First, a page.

My name is Lucy and I am a Muslim female identifying as lesbian. I grew up with an Atheist father and Christian mother and was a practising Christian myself during my early adult life. I’ve always had a strong faith in God.
I realised I was attracted to women as a teenager and came out to my close family and friends and they accepted this. My sexuality journey continued into adulthood and I have had significant relationships with both men and women and these experiences have led me to identify today as lesbian. Along my journey, I met a Muslim man who became my husband and we had children together. Our marriage ended and I subsequently reconnected with my lesbian identity.
I came to Islam as an adult during my marriage. I’d always felt drawn towards Islam, learned more about it during my marriage and it felt so right so I embraced it. The last time I went to mosque I was attending a Quran class. The subject of same sex relationships was raised, and the general consensus was that this was comparable to child abuse and was from the Shaytan. I left the mosque very upset and felt rejected and lost. The community were not aware of my sexuality but knowing this opinion was held I felt unable to truly be myself with them anymore and confused about how I could be both lesbian and Muslim. Following this, I spent some time existing just being “me”, still feeling Muslim but not practising Islam.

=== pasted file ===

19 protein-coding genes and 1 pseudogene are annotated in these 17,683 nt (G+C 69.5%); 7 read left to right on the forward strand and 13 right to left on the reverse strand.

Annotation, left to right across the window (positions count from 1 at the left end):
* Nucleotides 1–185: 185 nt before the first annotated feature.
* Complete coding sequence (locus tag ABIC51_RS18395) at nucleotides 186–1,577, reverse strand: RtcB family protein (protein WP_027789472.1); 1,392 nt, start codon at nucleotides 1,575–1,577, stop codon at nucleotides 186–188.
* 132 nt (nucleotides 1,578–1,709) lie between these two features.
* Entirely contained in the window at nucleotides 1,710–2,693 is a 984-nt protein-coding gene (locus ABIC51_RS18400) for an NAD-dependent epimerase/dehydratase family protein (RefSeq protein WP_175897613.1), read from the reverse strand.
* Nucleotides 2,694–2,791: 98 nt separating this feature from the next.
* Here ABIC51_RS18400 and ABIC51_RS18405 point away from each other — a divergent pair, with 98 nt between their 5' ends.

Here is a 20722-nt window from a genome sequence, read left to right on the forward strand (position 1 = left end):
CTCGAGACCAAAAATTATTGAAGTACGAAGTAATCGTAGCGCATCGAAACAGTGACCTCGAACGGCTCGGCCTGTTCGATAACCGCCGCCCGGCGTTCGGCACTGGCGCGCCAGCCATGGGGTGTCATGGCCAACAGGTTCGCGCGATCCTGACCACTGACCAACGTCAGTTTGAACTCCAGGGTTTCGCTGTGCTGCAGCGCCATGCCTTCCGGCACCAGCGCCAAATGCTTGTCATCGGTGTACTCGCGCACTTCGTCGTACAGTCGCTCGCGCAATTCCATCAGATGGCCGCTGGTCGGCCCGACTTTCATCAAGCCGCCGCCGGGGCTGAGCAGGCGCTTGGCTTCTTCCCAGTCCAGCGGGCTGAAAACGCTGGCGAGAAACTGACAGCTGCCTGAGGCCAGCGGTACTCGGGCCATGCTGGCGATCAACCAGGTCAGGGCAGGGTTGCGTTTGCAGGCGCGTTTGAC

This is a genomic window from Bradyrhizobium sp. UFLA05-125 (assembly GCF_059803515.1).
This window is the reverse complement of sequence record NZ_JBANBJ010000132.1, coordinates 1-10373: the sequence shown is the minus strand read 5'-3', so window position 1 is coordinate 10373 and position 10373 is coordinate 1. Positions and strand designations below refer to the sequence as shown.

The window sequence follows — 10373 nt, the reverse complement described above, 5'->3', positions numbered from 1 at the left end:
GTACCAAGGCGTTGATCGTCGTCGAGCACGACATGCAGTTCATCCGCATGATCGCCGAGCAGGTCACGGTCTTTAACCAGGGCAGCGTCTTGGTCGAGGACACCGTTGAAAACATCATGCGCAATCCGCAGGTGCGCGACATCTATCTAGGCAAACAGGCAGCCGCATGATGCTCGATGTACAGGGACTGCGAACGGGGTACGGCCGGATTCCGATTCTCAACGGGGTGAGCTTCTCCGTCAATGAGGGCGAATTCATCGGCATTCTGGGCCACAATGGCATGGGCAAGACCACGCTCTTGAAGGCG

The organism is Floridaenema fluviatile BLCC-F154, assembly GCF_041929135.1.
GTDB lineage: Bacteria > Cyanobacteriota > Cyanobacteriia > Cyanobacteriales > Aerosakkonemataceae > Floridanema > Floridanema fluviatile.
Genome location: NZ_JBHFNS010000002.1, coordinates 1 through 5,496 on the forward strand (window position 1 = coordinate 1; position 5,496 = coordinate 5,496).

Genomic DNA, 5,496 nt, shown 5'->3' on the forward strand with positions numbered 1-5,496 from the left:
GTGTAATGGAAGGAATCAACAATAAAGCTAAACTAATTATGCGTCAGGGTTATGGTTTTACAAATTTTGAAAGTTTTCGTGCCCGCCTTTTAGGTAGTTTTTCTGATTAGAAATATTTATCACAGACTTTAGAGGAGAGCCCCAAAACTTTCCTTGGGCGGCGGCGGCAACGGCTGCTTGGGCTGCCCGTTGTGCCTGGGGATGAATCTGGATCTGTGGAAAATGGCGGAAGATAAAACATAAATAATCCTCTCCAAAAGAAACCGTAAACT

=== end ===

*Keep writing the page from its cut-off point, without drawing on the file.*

During the Ramadan whilst took place during lockdown I felt a strong urge to reconnect with my faith and Allah guided me to Hidayah. This helped me to reconcile my two parallel identities which has left me with a great sense of inner peace. Alhumdullilah! I am hoping to continue my journey by being openly lesbian and Muslim, something I haven’t felt able to do in the past. This feels liberating and being part of Hidayah gives me the confidence to do it as I know I have the support I need. It feels important for me to play my part in the process of change towards acceptance and understanding of LGBTQI+ Muslims. I want those who have not yet been able to peacefully reconcile these identities themselves to know that it is ok to be you and there are people out there who can understand and support you.